Did you know that certain non-profit organizations could actually be harming their communities in the long-term? This past week in our Moxie seminar we read Paul Kivel’s “Social Services or Social Change.” In the piece, Kivel breaks down what he calls “the nonprofit industrial complex (NPIC).” Essentially he argues that many non-profits address symptoms of societal issues without getting to the roots of the problems. In this way, by not ever solving issues in their entirety, the non-profit industry maintains jobs for its employees and continues to be able to “do good work.” The following TED talk from Dan Pallota doesn’t discuss NPIC specifically, but does address some of the other problems about the way we approach charity that are interesting to think about.
As I’ve continued to work at the Lower Eastside Girls Club (LEGC) of NY, I’ve tried to think about the ways in which their work attempts to look at the root of the issues they address. LEGC provides education, wellness, and leadership training services for girls located in the Lower Eastside of Manhattan as well as other boroughs around New York City. It was originally founded by local women to give young women of the Eastside an organization similar to that of other boys’ clubs around the city.
In the past week, I sat in on meetings working to plan summer programming for middle and high school students as NYC begins to open up post-quarantine. For middle school, LEGC offers classes in all different areas from textile arts to science to radio broadcasting. However for high school, the team is working on creating opportunities for students to engage with their local communities and gain professional experience. This place is where I specifically see the organization working at the root of an issue and working against Kivel’s idea of the industrial complex. Kivel also emphasizes that non-profit organizations need to empower their target communities with the skills needed to help themselves. LEGC is providing a safe and productive environment for students to learn and grow this summer, but also giving resume-worthy experiences to boost college applications and/or future job opportunities.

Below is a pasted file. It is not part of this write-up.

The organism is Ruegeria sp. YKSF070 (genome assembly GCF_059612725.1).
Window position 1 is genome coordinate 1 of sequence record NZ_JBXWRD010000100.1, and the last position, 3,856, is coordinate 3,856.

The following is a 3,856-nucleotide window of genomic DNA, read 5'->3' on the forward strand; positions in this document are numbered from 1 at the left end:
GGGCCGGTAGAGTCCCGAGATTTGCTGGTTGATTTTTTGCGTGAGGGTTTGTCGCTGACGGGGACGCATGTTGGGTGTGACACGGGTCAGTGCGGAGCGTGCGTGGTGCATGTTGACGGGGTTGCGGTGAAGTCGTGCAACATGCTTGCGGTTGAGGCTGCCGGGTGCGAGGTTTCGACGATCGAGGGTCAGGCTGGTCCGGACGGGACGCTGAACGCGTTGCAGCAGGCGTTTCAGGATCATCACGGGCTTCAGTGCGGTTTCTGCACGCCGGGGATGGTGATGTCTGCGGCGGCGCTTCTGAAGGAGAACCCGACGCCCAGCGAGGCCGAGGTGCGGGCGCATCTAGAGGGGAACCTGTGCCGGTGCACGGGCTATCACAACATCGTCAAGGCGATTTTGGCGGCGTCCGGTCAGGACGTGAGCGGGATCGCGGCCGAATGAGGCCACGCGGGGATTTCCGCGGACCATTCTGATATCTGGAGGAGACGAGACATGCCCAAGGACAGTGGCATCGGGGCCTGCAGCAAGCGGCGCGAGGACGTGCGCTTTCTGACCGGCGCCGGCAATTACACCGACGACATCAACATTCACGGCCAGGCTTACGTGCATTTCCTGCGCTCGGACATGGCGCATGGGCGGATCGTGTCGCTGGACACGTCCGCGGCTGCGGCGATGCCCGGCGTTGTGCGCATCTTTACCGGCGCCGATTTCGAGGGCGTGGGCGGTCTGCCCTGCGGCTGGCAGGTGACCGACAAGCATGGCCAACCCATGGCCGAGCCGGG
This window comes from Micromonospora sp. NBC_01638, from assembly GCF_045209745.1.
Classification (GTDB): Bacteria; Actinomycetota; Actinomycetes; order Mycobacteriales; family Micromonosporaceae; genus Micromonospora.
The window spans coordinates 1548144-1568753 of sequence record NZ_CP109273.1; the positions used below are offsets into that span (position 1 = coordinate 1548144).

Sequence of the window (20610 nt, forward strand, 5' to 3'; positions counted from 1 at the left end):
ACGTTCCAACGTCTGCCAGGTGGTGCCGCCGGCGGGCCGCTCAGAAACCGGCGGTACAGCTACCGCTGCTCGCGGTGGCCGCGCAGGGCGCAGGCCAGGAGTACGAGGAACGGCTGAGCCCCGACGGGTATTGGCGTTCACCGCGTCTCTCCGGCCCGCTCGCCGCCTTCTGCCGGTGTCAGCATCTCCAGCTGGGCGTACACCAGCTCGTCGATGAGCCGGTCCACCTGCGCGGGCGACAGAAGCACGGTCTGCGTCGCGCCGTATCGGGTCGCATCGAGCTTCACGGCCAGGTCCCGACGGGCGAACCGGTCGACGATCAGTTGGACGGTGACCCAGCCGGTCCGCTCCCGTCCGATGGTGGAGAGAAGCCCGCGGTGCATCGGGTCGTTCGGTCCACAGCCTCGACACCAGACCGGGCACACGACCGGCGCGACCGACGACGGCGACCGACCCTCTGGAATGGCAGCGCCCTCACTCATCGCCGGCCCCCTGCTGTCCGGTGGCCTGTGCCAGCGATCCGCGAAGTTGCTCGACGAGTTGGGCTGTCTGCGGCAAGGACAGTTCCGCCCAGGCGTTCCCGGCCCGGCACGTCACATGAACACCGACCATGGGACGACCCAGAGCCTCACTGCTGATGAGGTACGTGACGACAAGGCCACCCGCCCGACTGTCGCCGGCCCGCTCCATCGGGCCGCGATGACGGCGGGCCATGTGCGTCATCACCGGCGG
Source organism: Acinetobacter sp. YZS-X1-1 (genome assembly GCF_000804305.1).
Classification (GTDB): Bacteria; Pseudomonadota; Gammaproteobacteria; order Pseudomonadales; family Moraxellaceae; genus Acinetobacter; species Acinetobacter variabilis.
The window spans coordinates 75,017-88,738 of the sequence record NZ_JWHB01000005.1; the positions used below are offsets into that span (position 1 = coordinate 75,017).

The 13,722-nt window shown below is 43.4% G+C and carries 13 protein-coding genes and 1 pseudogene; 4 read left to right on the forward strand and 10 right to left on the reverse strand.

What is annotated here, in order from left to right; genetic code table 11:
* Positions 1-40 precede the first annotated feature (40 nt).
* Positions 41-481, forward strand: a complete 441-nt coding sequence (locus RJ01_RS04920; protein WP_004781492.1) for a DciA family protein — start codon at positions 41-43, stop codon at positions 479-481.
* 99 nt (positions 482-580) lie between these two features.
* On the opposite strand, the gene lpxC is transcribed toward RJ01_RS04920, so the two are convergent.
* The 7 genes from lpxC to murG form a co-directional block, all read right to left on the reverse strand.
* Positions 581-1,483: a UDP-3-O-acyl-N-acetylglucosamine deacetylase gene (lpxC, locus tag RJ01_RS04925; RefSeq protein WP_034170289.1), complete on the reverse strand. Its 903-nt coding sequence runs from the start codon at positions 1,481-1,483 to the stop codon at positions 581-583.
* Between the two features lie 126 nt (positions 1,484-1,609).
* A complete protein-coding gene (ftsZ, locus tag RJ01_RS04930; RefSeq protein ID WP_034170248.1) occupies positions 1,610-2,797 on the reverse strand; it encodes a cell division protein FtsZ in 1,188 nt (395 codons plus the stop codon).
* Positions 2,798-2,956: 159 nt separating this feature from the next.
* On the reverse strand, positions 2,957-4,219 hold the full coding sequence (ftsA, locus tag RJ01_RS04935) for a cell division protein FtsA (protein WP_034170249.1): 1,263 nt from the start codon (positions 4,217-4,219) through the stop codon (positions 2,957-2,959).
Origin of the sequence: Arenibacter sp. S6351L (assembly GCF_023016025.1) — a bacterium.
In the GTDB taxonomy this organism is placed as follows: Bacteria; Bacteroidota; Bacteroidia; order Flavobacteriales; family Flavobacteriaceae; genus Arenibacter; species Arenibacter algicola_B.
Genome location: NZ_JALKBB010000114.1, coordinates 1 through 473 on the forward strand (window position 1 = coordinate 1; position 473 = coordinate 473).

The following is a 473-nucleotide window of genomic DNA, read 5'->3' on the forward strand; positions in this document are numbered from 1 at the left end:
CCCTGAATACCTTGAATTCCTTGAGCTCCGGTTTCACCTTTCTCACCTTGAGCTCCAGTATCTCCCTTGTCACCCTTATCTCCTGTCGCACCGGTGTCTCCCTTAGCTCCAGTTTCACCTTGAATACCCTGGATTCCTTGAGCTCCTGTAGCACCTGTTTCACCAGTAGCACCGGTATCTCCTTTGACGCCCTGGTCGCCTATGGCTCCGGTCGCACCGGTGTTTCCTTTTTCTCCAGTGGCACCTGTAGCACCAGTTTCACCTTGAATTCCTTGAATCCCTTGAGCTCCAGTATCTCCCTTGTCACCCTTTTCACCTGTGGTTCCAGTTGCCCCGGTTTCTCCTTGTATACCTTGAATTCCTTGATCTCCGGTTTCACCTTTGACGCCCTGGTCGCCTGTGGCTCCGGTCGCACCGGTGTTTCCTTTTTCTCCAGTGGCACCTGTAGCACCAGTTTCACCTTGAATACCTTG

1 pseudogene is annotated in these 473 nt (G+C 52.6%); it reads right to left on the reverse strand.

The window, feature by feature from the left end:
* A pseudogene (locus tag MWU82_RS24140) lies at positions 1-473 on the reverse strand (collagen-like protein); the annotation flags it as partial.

As someone who has engaged with lots of community service in the past, Kivel’s argument really made me think about how I have approached service in the past and how I want to think about it in the future. Some reflections questions I’ve started to think about while doing community service:
These questions certainly don’t solve the issue of the NPIC, but they can help to think about why we are doing what we are doing. Ultimately, I don’t think many nonprofits work with malintent; most believe and are doing good and helpful work. But as Kivel says, nonprofits need to be accountable to those that they serve, rather than the people who fund them.